The rich legacy of African American photographers is explored in Reflections in Black: Smithsonian African American Photography, a three-part exhibition that historically documents the black experience in the United States. The exhibition, the first ever to explore the history of black photography from 1840 to the present, features a groundbreaking assemblage of work by 120 photographers presented in more than 300 images of remarkable expressive power. The exhibition will be presented at the African American Museum and Library at Oakland (AAMLO), the Oakland Museum of California, and the Mills College Art Museum.
In a unique collaboration, the three Oakland museums hosting the exhibition will comprise the only complete presentation of Reflections in Black in the western United States. All three shows open on June 7, 2003. Part One of the exhibition, The First 100 Years: 1842-1942, will be presented by the African American Museum and Library at Oakland (AAMLO) through Aug. 31, 2003. Part Two, Art and Activism, will be presented by the Oakland Museum of California, also through Aug. 31, and A History Deconstructed will be presented by the Mills College Art Museum, closing on Aug.10.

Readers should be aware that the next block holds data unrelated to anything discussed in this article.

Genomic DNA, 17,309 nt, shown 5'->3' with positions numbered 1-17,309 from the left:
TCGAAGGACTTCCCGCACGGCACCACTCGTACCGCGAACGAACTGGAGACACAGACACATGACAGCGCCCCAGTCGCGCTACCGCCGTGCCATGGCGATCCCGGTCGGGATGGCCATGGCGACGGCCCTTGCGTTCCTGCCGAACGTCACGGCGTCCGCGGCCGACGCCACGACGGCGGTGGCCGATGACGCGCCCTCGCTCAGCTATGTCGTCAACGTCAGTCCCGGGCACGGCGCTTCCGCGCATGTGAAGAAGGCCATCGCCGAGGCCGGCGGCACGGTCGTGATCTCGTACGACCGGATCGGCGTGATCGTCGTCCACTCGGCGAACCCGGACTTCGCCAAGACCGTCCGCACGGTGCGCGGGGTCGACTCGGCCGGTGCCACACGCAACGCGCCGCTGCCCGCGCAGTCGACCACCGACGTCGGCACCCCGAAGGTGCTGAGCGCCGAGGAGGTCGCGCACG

” It’s a groundbreaking exhibit,” said Oakland Mayor Jerry Brown. “Over 300 images documenting decades of experience from slavery through the civil rights era to present day artfully presented by three of Oakland’s cultural and educational institutions.”
Images of family events, human-rights activities and the cultural vitality of the Harlem Renaissance are among the featured works. The exhibition counters stereotypes with an interior view of life in black America, while exploring how African Americans have embraced photography as a means of creating and communicating personal and social dignity.
Reflections in Black: Smithsonian African American Photography
History Special Gallery
Presented by the History Department
Oakland Museum of California
African American Museum and Library at Oakland
Mills College Art Museum